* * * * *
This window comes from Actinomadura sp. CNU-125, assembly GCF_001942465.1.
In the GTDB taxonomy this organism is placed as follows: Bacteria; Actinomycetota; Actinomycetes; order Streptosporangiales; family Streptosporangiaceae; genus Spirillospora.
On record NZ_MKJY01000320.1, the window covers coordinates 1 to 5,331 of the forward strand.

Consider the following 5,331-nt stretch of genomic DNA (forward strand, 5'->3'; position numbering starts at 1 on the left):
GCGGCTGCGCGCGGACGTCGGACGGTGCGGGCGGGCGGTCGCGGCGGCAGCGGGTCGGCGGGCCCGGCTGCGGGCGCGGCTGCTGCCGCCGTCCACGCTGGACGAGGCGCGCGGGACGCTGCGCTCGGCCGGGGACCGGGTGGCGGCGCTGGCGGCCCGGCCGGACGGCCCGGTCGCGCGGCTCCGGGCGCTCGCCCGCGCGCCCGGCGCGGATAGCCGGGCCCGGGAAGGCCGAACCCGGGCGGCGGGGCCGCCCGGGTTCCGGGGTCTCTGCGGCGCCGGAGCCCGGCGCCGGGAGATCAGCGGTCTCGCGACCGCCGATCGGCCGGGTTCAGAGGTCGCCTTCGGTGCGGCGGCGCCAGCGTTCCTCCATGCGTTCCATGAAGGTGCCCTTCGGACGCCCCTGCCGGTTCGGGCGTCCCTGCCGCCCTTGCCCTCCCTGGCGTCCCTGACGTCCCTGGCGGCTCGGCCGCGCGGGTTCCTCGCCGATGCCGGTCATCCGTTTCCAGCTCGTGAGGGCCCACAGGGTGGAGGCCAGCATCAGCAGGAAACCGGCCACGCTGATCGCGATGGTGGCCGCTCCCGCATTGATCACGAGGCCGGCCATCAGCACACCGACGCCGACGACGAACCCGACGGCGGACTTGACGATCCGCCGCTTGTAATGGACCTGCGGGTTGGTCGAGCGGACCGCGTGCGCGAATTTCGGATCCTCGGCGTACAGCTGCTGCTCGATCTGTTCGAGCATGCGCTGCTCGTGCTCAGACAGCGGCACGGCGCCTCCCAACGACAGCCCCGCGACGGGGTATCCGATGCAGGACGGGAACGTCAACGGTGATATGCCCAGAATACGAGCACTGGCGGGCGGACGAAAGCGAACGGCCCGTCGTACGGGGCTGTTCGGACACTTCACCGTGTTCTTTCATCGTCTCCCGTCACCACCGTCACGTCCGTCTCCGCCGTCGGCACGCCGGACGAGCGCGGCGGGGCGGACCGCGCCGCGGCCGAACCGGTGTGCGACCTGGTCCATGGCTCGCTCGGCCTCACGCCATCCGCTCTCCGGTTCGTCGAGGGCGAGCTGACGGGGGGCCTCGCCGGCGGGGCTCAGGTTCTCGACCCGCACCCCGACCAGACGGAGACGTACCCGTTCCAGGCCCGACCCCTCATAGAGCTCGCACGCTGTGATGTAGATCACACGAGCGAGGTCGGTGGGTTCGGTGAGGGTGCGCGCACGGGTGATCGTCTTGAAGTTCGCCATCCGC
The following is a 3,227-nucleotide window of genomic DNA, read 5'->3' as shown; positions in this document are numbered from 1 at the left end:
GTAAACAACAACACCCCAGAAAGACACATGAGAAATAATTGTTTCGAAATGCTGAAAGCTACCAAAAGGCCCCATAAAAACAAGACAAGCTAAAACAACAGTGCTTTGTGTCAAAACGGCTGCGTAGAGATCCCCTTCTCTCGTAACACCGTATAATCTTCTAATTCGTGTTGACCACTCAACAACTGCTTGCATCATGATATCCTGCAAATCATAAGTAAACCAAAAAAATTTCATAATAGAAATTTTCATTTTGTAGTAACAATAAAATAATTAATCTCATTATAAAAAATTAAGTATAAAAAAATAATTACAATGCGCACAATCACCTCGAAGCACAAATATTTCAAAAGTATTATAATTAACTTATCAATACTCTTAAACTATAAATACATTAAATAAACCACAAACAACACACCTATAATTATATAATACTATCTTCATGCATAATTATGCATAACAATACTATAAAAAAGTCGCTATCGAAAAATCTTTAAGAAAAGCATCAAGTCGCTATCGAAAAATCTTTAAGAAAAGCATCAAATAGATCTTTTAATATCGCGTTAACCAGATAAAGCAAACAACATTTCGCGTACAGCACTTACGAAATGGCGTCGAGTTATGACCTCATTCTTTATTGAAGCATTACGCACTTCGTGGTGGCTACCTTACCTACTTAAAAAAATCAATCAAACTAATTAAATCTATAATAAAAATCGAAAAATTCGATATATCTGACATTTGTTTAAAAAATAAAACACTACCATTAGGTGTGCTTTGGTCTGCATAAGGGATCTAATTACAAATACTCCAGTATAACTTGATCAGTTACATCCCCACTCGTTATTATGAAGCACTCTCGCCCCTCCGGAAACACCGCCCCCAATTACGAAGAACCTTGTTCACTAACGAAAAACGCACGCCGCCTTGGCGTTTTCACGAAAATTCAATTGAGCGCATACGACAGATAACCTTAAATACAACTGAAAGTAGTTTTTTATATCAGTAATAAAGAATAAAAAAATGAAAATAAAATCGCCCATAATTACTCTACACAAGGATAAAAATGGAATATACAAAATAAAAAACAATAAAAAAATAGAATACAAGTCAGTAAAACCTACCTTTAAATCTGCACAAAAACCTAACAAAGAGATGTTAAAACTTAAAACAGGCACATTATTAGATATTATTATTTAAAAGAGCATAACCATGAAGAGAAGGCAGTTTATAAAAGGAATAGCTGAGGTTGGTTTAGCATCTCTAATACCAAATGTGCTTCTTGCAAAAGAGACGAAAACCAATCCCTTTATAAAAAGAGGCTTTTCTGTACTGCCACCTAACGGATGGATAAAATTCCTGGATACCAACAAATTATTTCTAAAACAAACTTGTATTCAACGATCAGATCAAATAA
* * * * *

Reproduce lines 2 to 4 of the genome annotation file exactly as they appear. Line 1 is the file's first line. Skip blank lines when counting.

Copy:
In the GTDB taxonomy this organism is placed as follows: Bacteria; Actinomycetota; Actinomycetes; order Streptosporangiales; family Streptosporangiaceae; genus Spirillospora.
On record NZ_MKJY01000320.1, the window covers coordinates 1 to 5,331 of the forward strand.

Consider the following 5,331-nt stretch of genomic DNA (forward strand, 5'->3'; position numbering starts at 1 on the left):